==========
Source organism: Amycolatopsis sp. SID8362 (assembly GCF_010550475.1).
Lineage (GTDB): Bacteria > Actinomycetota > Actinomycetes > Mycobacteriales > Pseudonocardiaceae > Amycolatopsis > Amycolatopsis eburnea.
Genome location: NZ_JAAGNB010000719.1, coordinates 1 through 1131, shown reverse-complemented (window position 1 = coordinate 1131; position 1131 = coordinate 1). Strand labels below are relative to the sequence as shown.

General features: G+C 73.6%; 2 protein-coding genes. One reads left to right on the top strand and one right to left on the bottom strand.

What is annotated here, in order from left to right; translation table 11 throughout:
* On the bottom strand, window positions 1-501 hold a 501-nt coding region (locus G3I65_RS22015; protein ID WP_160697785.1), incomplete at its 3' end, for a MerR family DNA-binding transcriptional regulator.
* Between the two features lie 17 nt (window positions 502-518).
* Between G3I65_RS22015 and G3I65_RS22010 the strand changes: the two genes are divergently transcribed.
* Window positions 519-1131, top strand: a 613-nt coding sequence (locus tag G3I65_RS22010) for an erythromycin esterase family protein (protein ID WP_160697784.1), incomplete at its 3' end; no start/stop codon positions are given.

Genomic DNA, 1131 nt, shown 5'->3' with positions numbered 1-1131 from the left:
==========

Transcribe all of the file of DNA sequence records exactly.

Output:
Source organism: Amycolatopsis sp. SID8362 (assembly GCF_010550475.1).
Lineage (GTDB): Bacteria > Actinomycetota > Actinomycetes > Mycobacteriales > Pseudonocardiaceae > Amycolatopsis > Amycolatopsis eburnea.
Genome location: NZ_JAAGNB010000719.1, coordinates 1 through 1131, shown reverse-complemented (window position 1 = coordinate 1131; position 1131 = coordinate 1). Strand labels below are relative to the sequence as shown.

General features: G+C 73.6%; 2 protein-coding genes. One reads left to right on the top strand and one right to left on the bottom strand.

What is annotated here, in order from left to right; translation table 11 throughout:
* On the bottom strand, window positions 1-501 hold a 501-nt coding region (locus G3I65_RS22015; protein ID WP_160697785.1), incomplete at its 3' end, for a MerR family DNA-binding transcriptional regulator.
* Between the two features lie 17 nt (window positions 502-518).
* Between G3I65_RS22015 and G3I65_RS22010 the strand changes: the two genes are divergently transcribed.
* Window positions 519-1131, top strand: a 613-nt coding sequence (locus tag G3I65_RS22010) for an erythromycin esterase family protein (protein ID WP_160697784.1), incomplete at its 3' end; no start/stop codon positions are given.

Genomic DNA, 1131 nt, shown 5'->3' with positions numbered 1-1131 from the left: